Five Solutions to Ease COVID-19 Burnout

The issue of burnout among physicians and other health care professionals is not new. A national survey, however, has found that the COVID-19 pandemic has exacerbated burnout and presented unique challenges for these medical professionals.

“Prevalence and correlates of stress and burnout among U.S. healthcare workers during the COVID-19 pandemic: A national cross-sectional survey study” was published in The Lancet open-access journal EClinicalMedicine and was co-written by researchers from the American Medical Association (AMA) and Hennepin Healthcare.

Using the AMA Coping with COVID-19 for Caregivers Survey, 20,947 health professionals from 42 health care organizations across the country assessed their workers’ stress during the pandemic, between May 28 and Oct. 1, 2020. Survey results showed that 61% of respondents felt high fear of exposing themselves or their families to COVID-19, and 38% reported experiencing anxiety or depression. Additional findings indicated that 43% suffered from work overload and 49% were experiencing burnout.

Stress scores were highest among medical support staff, but odds of burnout were 40% lower in those who felt valued by their organizations, which was 46% of respondents.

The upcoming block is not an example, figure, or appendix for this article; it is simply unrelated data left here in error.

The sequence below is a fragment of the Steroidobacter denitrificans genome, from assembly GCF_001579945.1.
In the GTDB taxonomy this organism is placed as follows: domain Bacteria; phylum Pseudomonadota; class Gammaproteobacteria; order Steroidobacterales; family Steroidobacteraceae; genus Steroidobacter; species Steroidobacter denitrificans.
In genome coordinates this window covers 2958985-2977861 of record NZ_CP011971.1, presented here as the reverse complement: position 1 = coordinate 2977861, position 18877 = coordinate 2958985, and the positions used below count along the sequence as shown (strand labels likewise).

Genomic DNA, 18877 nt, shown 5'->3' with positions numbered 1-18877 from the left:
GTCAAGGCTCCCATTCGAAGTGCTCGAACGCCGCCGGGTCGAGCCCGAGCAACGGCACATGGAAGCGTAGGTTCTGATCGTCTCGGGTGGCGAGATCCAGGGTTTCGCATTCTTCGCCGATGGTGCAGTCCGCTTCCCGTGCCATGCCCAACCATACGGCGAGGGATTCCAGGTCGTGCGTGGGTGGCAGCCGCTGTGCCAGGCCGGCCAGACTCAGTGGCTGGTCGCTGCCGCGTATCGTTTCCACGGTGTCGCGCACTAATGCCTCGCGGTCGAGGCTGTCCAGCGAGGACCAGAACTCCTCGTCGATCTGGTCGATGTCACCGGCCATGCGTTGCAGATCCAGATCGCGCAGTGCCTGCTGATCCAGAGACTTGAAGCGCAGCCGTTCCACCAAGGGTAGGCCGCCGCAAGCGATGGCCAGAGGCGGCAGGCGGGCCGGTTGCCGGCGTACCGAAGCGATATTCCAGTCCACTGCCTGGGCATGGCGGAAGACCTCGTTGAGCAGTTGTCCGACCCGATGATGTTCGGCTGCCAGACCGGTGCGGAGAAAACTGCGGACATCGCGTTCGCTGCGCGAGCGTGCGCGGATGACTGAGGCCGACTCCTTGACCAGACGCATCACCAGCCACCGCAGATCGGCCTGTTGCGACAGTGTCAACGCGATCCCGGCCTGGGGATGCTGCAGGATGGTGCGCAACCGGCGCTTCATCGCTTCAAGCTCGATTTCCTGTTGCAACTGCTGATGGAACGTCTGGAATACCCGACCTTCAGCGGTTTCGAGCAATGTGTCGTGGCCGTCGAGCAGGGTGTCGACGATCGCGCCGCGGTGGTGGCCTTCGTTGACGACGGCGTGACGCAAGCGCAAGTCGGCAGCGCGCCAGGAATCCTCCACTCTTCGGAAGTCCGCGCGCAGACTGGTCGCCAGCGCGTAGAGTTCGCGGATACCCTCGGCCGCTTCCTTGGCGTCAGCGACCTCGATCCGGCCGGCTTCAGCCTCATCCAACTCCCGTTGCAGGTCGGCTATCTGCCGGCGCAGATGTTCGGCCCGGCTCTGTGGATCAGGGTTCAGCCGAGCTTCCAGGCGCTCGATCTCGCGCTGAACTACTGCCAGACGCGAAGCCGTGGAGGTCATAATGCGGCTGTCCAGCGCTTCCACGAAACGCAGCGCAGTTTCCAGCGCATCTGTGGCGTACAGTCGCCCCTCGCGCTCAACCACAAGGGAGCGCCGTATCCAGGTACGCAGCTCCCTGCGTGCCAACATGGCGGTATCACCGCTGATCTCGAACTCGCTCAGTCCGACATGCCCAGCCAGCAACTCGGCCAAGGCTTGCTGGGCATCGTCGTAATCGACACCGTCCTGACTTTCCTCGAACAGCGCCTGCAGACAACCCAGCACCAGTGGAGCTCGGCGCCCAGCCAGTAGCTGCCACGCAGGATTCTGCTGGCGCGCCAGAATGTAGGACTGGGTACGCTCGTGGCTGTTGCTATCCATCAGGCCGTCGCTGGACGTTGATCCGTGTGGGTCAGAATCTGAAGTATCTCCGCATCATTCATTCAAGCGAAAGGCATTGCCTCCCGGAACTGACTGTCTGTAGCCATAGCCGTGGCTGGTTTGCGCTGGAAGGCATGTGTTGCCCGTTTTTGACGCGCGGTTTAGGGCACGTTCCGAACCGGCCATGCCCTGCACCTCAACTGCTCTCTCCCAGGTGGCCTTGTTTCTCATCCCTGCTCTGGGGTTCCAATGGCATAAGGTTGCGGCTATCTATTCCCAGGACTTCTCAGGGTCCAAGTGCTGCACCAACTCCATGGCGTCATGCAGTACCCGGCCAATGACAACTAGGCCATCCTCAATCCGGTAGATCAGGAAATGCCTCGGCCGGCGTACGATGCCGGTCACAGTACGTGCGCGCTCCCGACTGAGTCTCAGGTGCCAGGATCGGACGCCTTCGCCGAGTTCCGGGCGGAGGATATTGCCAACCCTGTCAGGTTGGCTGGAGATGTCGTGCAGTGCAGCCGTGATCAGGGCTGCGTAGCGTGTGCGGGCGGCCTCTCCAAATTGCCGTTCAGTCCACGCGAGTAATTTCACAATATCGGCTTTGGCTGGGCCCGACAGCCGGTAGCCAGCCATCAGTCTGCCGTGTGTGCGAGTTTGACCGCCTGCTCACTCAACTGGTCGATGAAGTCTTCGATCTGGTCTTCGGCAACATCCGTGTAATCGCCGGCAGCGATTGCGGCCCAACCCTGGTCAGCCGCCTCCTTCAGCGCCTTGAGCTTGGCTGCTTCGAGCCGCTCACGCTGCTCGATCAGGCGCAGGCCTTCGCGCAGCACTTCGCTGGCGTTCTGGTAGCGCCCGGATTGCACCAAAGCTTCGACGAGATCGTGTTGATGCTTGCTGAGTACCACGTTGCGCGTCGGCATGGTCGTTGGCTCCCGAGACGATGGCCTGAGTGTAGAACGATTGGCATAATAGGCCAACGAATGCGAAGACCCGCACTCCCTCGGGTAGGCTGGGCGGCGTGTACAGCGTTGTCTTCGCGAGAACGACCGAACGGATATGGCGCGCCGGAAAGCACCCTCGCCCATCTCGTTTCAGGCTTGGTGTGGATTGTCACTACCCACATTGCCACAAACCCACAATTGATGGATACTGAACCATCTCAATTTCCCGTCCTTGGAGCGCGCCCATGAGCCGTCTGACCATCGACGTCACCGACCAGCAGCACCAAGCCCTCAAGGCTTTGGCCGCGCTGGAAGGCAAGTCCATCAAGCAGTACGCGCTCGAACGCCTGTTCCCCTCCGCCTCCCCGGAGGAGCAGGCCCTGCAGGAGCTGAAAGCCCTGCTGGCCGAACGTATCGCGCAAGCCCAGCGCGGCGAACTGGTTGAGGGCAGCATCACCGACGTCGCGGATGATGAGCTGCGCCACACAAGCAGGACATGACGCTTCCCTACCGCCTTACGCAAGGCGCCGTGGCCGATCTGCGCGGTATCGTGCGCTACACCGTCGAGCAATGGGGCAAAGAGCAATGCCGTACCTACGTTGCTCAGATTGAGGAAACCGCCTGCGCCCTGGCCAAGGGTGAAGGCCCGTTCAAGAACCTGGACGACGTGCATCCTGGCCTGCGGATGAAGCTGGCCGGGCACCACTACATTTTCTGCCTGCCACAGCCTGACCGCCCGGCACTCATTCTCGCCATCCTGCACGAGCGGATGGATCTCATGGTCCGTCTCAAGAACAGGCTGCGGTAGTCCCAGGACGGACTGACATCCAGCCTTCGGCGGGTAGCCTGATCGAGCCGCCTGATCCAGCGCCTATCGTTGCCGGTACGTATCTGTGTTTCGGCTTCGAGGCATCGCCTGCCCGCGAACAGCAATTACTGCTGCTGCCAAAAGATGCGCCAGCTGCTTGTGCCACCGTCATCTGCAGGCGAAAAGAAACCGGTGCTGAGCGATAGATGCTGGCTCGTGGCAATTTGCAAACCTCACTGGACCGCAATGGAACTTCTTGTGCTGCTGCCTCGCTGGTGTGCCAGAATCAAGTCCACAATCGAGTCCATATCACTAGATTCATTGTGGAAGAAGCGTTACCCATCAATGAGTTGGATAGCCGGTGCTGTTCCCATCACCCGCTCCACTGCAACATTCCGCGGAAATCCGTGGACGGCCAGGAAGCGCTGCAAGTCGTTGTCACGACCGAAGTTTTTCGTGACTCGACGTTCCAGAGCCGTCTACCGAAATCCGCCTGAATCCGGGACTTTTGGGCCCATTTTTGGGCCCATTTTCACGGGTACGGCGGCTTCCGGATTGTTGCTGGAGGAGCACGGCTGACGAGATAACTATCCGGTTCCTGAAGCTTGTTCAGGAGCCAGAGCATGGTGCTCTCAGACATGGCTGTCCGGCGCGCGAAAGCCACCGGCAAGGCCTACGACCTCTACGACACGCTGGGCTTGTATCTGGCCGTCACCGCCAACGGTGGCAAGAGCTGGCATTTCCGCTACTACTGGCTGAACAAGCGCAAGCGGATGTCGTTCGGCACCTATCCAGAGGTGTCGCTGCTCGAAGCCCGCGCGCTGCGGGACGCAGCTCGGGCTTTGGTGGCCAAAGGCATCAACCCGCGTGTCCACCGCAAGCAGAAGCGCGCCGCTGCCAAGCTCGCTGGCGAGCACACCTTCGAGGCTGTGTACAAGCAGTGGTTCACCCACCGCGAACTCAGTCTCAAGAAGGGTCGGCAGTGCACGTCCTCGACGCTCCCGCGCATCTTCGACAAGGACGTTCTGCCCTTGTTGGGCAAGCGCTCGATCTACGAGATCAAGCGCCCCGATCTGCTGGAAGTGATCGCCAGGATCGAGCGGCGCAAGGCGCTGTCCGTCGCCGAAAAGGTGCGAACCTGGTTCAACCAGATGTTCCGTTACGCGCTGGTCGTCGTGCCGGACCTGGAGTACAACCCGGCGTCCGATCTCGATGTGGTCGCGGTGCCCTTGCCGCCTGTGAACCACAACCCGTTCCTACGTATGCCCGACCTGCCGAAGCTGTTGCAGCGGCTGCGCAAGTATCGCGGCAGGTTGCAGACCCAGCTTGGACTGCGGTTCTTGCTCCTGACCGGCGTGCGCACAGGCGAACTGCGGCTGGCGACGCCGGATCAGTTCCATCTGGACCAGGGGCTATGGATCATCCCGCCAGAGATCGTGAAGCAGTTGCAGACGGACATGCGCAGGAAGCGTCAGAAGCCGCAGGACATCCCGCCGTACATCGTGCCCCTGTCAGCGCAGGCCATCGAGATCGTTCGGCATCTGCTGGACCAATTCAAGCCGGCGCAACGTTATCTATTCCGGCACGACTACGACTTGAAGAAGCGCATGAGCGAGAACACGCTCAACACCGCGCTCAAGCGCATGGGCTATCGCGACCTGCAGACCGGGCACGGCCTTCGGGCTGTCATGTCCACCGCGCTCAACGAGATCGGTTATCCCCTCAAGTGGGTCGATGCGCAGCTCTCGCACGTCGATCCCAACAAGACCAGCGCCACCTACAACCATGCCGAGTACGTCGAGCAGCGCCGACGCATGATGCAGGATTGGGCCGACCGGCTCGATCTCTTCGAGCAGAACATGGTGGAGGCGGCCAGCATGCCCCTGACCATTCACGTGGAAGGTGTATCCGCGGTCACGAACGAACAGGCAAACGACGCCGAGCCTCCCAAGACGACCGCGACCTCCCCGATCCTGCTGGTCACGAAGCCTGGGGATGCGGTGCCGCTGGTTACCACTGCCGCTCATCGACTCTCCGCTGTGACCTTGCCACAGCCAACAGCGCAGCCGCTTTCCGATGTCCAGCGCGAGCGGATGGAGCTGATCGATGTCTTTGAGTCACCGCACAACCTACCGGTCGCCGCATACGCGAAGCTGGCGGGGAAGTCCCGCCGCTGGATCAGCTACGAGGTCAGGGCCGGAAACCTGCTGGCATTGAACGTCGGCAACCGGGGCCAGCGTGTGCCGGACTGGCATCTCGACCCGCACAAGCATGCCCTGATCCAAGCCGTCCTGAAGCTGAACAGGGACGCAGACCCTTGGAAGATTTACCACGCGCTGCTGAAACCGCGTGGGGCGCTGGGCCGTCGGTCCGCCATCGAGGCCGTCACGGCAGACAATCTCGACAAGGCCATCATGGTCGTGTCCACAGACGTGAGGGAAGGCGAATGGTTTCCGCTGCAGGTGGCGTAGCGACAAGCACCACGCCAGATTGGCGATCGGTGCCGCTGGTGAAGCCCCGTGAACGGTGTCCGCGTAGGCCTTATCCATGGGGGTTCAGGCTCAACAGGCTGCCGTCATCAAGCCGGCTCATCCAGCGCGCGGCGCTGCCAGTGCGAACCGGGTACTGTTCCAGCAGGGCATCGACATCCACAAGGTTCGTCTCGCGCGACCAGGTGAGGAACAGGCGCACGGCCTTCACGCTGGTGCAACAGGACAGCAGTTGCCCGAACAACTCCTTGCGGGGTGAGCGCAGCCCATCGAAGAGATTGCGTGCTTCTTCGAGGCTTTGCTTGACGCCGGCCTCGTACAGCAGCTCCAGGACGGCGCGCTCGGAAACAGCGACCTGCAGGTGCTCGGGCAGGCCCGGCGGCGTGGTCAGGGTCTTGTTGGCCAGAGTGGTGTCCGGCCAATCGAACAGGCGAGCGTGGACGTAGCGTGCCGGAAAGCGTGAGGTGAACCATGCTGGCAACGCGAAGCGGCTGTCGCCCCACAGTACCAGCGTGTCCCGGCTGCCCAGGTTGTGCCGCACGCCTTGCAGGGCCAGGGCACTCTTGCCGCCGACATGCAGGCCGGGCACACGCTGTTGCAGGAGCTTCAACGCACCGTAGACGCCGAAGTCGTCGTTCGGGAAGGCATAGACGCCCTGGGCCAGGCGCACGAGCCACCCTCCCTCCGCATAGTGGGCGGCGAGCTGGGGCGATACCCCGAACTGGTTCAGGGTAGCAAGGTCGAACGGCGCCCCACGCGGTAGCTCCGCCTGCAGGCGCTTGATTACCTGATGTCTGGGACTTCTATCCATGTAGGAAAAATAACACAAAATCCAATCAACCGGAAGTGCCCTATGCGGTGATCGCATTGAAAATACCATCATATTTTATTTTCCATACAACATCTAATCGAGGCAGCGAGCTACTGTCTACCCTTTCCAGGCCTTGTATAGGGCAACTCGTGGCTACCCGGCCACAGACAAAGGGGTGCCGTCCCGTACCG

The AMA offers the following solutions to help improve well-being and reduce burnout, during and after the ongoing pandemic:

  1. Meet basic needs. This includes having healthy food easily available and focusing on personal and family safety.
  2. Streamline communications. Leaders need to be transparent and clear in their communication and acknowledge uncertainty. Wide ranges of emotions should be normalized.
  3. Allow for reflection and processing. Formal or informal peer-support programs should be encouraged, because they do work.
  4. Make it ok to get help. Almost 70% of the survey respondents noted that personal access to mental health care would be helpful during times of crisis, which highlights the need for making mental health support access easily available and encouraged.
  5. Measure and share results. It’s important to host a town hall or share some of the data in another way, so people know they have been seen and heard by the organization.

The full article, which also offers additional resources, is available here.